“The Prequels Strike Back” Available On DVD

“The Prequels Strike Back,” the recent prequel documentary, is finally available on DVD.

You can order it directly from the filmmakers or from Amazon.  Yours for $25!

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7 Responses to ““The Prequels Strike Back” Available On DVD”

  1. Christian Says:

    I want to see this real bad but I don’t buy fan made stuff. Except for “George shot first” $25 + shipping is kinda steep. Gotta save my money for the Hot Toys 1/4 scale ROTS Darth Vader figure. 🙂

  2. Sergey Holod Says:

    In recent days there is happening even more sinister thing than mindless anti-Lucas or anti-Prequels statements: time and again I read in headlines: “from creators of Star Wars”. Creators – in plural. It is the first step to depersonalization of “Star Wars”. They go any length to make people forget that “Star Wars” is a personal view of George Lucas. What’s more, even now there are people who honestly believe that a personal view of George Lucas is a sickness of “Star Wars” and now it is becoming healthy again under supervision of fans!

    How long, I wonder, it will take to remover “The creator of Star Wars is George Lucas” title from all future productions? On the other hand, it may be a justifiable removal, because all future productions won’t be a representation of the world created by George Lucas. Not in spirit, anyway.

    • jayoungr Says:

      A look at how Gene Roddenberry’s name is or is not associated with Star Trek these days may be instructive. Though it’s not quite a parallel situation, as Roddenberry was never the target of as much fan animosity as Lucas has been.

      • Keith Palmer Says:

        I know there have been some efforts to say “Gene Roddenberry wasn’t the only person responsible for Star Trek” (and he was a writer and producer, not a director or film editor), but at times I’m troubled by the thought he died before massive online presences reinforced negativity and fed it to the outside world, to say nothing of the possibility some may not start missing George Lucas until he’s gone and the whole cycle of new-era movies has burned itself out…

        At the same time, I suppose I can wonder a bit about how much we adhere to “auteur theory” in the face of some trying to assign George Lucas none of the credit and all of the blame. It’s not that I want to go against it just out of a contrarian streak, but it could be interesting to strengthen some of our points by being able to say “there’s always been collaboration in the making of the saga.”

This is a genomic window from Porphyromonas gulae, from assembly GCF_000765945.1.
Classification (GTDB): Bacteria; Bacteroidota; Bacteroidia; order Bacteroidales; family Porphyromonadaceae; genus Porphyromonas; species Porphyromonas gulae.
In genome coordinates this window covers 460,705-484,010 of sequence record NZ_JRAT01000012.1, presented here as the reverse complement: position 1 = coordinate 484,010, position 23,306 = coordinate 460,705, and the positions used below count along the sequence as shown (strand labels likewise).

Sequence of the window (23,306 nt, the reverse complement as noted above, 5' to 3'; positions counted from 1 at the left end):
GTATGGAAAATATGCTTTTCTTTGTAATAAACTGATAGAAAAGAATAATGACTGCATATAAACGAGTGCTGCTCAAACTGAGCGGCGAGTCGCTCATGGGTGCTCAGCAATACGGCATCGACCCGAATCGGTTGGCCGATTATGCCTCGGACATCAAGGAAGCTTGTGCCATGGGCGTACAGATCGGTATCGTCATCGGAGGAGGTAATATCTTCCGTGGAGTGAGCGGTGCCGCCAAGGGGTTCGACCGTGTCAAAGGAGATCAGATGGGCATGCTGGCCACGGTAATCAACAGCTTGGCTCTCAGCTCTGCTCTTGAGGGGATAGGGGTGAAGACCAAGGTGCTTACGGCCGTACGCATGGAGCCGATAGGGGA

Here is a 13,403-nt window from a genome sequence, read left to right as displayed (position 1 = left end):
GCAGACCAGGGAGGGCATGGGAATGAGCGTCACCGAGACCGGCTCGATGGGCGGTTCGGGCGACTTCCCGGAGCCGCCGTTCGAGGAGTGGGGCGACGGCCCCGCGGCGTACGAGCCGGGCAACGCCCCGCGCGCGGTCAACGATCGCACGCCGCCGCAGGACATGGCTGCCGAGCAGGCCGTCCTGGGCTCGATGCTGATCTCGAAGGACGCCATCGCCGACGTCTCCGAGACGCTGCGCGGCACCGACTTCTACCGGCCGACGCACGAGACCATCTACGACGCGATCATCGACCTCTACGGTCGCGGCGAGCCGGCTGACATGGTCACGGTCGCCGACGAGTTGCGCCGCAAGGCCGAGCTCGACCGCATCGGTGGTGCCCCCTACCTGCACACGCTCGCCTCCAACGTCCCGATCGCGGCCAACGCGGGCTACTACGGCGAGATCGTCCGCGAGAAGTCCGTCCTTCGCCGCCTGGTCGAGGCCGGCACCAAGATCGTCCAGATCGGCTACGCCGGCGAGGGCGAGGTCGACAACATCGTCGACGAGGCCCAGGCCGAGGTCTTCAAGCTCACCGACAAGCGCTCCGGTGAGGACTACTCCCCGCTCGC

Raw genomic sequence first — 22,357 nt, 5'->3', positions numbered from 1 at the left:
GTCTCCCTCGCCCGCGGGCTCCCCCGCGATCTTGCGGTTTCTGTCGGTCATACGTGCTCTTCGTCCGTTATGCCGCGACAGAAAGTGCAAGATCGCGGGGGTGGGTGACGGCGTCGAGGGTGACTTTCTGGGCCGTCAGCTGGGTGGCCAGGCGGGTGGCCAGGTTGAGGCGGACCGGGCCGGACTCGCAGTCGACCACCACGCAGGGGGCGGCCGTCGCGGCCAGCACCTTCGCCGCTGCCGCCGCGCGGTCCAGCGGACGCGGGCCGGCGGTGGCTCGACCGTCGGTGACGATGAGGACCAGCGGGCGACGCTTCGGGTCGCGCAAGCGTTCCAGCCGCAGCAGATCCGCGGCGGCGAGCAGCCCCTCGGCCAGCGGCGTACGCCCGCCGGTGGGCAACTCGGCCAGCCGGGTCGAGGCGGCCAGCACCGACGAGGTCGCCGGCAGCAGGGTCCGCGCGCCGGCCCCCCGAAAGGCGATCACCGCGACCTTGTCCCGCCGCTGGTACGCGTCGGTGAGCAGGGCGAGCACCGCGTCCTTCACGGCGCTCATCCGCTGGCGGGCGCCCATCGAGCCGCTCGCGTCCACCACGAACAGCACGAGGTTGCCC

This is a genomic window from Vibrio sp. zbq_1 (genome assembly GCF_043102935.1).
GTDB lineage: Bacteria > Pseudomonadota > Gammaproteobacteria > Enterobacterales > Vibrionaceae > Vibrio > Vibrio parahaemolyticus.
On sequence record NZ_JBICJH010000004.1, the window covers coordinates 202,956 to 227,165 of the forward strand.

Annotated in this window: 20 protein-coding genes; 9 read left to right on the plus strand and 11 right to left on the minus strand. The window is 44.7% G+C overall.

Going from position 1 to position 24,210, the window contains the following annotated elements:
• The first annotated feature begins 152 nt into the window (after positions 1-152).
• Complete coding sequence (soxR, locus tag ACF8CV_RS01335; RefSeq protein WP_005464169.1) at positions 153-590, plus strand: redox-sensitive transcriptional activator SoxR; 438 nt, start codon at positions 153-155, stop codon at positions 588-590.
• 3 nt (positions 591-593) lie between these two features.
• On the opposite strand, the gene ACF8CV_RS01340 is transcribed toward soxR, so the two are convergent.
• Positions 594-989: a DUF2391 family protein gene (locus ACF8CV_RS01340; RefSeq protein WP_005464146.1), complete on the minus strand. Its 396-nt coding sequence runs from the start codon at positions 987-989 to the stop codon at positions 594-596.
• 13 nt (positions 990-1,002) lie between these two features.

• Sergey Holod Says:

        The difference between “Star Wars” and “Star Trek” is that “Star Wars” is a STORY which is happening in a fictional world, whereas “Star Trek” is a WORLD in which are happening various stories, sometimes hardly connected or relevant to each other.

        Even with all the richness of all Lucas-approved books, comics or electronic games, it is almost always about the main story told in Six Episodes. However distant those narratives may branch themselves from the main story, they always have a root in it.

        As for collaborative process in moviemaking, George Lucas told exactly how he works in Prequels documentaries such as “The Beginning” and “From Puppets to Pixels”, and “All I Need Is An Idea”.

        From a documentary about the making of “Star Trek: The Next Generation” TV-series, one may learn that Gene Roddenberry was somewhat forcefully pushed away from a creative process. His ideas seemed too old-fashioned to new generation of creators. So he became a sort of inspector checking quality the work of others. But was he content with his new position?

        Yet let us not forget that he sold his idea to other people who simply allowed him to play with it using theirs money. When they decided they don’t like him anymore, they forbid him to play with his own idea.

        The same happened with George Lucas right from the start once he sold his idea to other people. They decided they know better than he, and he can do nothing about it.

        So in my opinion the mentioning of initial authorship in movie credits is a moral issue, primarily. The people who create new things must be honest with themselves. They inherited vast treasure, and they never tell from whom (even though everybody knows it). It is a moral crime – not an issue for lawsuits. Whatever the final result may be the main point for me that they consciously decided to work against their benefactor’s will and smear his name with lies.

        Fortunately all this is happening in USA. Ordinary moviegoers and even “Star Wars” fans in my country don’t know about these things. For the young generation the Prequels are the main thing. Everyone I asked disliked Episode VII for being a repetition of previous ideas. Many children prefer to play somewhat dated “Star Wars: Outcast” than new “Star Wars: Battlefront”. So the quality is proving itself.

        I hope all will be well with George Lucas, and he’ll finally build his museum in Los Angeles.

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